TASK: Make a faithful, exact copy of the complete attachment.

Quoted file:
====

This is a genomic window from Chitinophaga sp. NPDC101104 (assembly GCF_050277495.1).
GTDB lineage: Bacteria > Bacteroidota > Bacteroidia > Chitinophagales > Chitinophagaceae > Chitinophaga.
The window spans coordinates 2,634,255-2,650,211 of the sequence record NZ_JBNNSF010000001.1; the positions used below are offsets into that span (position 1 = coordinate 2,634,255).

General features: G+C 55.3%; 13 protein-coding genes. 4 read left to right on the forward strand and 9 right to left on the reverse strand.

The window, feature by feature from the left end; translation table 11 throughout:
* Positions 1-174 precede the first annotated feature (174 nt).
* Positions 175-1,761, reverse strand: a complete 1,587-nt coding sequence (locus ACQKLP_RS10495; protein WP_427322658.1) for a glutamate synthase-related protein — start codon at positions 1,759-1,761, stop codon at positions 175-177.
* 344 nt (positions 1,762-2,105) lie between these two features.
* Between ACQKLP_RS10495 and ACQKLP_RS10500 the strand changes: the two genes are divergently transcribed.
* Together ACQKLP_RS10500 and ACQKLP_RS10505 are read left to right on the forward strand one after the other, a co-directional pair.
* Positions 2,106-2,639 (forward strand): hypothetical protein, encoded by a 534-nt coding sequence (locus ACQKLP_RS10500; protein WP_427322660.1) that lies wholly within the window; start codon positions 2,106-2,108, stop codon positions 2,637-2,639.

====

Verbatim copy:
This is a genomic window from Chitinophaga sp. NPDC101104 (assembly GCF_050277495.1).
GTDB lineage: Bacteria > Bacteroidota > Bacteroidia > Chitinophagales > Chitinophagaceae > Chitinophaga.
The window spans coordinates 2,634,255-2,650,211 of the sequence record NZ_JBNNSF010000001.1; the positions used below are offsets into that span (position 1 = coordinate 2,634,255).

General features: G+C 55.3%; 13 protein-coding genes. 4 read left to right on the forward strand and 9 right to left on the reverse strand.

The window, feature by feature from the left end; translation table 11 throughout:
* Positions 1-174 precede the first annotated feature (174 nt).
* Positions 175-1,761, reverse strand: a complete 1,587-nt coding sequence (locus ACQKLP_RS10495; protein WP_427322658.1) for a glutamate synthase-related protein — start codon at positions 1,759-1,761, stop codon at positions 175-177.
* 344 nt (positions 1,762-2,105) lie between these two features.
* Between ACQKLP_RS10495 and ACQKLP_RS10500 the strand changes: the two genes are divergently transcribed.
* Together ACQKLP_RS10500 and ACQKLP_RS10505 are read left to right on the forward strand one after the other, a co-directional pair.
* Positions 2,106-2,639 (forward strand): hypothetical protein, encoded by a 534-nt coding sequence (locus ACQKLP_RS10500; protein WP_427322660.1) that lies wholly within the window; start codon positions 2,106-2,108, stop codon positions 2,637-2,639.